• How trans and post humanism conceive of the place of democracy in guiding the future
  • Exploration of how science communication invokes, borrows or rejects trans and posthumanist tropes.

We welcome ‘alternative’ contributions – for example, short pieces of prose or extracts of speculative near-future fiction – as well as empirically-based findings papers. We are also particularly keen to support early career researchers.

The Jetsons – reimagined, to sell aluminium

Like US Steel or Corning Glass, a former part of aluminium giant Alcoa – Arconic has decided to create a vision of a future that might loosely be possible if they were the only industrial technology firm left standing… Even more, they borrow the aesthetic and nostalgia of ‘space age’ cartoon The Jetsons…

Probably an interesting visual cultures case study to unpick and think about through the lenses of ‘design fiction’, digital imaging practices, ‘viral’ marketing, audiencing and so on…

(Not to mention to gender politics… oh dear…)

Anticipation 2017 (a conference)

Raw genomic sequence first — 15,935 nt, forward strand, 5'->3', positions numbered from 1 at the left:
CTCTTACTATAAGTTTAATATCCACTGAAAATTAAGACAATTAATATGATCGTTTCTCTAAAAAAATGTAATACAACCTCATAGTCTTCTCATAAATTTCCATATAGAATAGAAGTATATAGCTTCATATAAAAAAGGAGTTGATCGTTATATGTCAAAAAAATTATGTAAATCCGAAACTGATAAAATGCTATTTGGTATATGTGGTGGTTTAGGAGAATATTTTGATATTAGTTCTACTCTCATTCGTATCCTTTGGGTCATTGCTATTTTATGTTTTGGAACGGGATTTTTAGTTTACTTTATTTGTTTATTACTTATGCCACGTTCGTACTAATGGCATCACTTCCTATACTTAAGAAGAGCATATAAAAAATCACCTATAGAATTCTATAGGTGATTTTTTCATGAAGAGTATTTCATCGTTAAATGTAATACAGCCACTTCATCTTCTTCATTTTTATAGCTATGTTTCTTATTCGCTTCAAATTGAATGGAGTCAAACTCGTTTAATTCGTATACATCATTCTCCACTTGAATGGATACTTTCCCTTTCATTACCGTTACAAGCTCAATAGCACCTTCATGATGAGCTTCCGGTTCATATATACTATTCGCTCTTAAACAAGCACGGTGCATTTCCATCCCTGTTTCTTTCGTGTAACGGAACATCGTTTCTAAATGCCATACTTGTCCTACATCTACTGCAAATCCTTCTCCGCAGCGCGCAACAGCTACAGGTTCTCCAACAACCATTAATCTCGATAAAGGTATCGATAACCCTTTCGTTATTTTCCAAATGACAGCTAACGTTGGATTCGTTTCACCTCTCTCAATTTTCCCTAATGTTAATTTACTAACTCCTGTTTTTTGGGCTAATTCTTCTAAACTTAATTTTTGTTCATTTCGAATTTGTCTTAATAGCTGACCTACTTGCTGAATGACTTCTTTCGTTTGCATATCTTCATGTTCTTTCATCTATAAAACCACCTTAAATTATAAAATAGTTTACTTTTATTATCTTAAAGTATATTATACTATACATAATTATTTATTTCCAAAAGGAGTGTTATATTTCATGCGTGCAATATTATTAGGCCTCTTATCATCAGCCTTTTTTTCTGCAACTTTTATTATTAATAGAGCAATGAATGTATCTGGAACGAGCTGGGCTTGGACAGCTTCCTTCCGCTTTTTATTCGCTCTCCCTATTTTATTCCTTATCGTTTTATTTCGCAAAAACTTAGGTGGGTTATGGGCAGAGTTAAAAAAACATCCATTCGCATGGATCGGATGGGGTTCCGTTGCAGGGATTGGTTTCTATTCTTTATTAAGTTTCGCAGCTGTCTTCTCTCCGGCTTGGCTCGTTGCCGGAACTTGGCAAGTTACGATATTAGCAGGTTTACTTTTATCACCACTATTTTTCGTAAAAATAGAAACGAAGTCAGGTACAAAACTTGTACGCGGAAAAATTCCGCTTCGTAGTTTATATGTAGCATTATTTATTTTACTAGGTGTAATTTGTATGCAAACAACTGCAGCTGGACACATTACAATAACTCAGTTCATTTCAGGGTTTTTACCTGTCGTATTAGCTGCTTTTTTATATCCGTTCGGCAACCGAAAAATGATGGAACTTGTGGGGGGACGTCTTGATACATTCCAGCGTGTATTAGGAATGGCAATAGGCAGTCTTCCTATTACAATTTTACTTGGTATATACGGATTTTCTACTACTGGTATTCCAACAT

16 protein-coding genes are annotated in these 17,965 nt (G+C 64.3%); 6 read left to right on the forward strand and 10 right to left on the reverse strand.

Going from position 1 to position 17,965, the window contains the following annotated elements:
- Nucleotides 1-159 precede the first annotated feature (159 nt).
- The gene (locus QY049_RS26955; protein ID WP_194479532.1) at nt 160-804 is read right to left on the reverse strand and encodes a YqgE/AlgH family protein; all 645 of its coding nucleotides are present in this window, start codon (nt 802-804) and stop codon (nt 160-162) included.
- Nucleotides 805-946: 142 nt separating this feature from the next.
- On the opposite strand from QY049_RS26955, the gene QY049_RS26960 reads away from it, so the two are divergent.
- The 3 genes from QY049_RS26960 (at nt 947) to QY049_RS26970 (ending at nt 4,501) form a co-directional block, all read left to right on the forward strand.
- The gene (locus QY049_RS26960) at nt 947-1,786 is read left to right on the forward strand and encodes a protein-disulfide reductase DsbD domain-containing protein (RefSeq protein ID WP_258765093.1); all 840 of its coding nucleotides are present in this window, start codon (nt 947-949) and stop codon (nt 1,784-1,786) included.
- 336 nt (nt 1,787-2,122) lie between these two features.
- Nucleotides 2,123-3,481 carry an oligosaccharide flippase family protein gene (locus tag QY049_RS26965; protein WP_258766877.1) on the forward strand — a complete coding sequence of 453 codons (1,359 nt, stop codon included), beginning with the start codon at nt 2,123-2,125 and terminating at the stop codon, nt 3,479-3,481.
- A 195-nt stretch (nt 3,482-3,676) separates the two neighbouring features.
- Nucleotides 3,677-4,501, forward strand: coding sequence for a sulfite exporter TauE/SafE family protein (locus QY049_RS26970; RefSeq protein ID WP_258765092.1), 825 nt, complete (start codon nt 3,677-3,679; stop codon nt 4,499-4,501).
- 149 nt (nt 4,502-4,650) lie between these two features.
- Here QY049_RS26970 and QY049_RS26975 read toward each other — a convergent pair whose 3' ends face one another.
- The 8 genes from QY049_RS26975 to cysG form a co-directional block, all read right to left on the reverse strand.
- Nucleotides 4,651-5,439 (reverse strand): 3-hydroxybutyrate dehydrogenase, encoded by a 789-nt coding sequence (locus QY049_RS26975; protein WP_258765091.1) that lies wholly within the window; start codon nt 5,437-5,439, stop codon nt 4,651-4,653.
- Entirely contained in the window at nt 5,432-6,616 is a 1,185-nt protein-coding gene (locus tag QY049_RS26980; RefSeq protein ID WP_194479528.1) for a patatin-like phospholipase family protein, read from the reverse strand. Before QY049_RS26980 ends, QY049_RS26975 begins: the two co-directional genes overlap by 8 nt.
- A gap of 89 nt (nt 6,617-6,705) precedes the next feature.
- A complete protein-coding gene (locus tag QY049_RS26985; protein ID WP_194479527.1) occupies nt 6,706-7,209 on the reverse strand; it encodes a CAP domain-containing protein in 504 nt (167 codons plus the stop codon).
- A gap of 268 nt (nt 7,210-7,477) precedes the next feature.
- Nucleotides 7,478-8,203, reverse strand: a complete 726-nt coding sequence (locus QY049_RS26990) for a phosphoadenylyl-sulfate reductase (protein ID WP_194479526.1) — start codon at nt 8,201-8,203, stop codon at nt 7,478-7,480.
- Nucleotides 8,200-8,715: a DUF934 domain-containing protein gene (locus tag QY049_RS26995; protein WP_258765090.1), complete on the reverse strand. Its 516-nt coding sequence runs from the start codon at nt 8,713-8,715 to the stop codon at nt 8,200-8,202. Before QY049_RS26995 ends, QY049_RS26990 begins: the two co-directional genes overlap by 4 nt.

This is interesting…

From 8th to 10th November 2017 the 2nd International Conference on Anticipation will provide an interdisciplinary meeting ground in which researchers, scholars and practitioners who are seeking to understand anticipation and anticipatory practices can come together to deepen their understanding and create productive new connections.

The overarching aim of the conference and of the emerging field of Anticipation Studies is to create new understandings of how individuals, groups, institutions, systems and cultures use ideas of the future to act in the present. This conference will build on the 1st Conference of Anticipation, held in Trento, Italy in 2015 which saw over 350 delegates gather to explore topics ranging from design futures, to anticipatory economics and the philosophy of the present.

This second conference aims to put into dialogue the empirical, practical and theoretical insights that are emerging in highly diverse fields ranging from biology to psychology, cultural geography to critical theory, physics to design, history to mathematics, urban theory to engineering.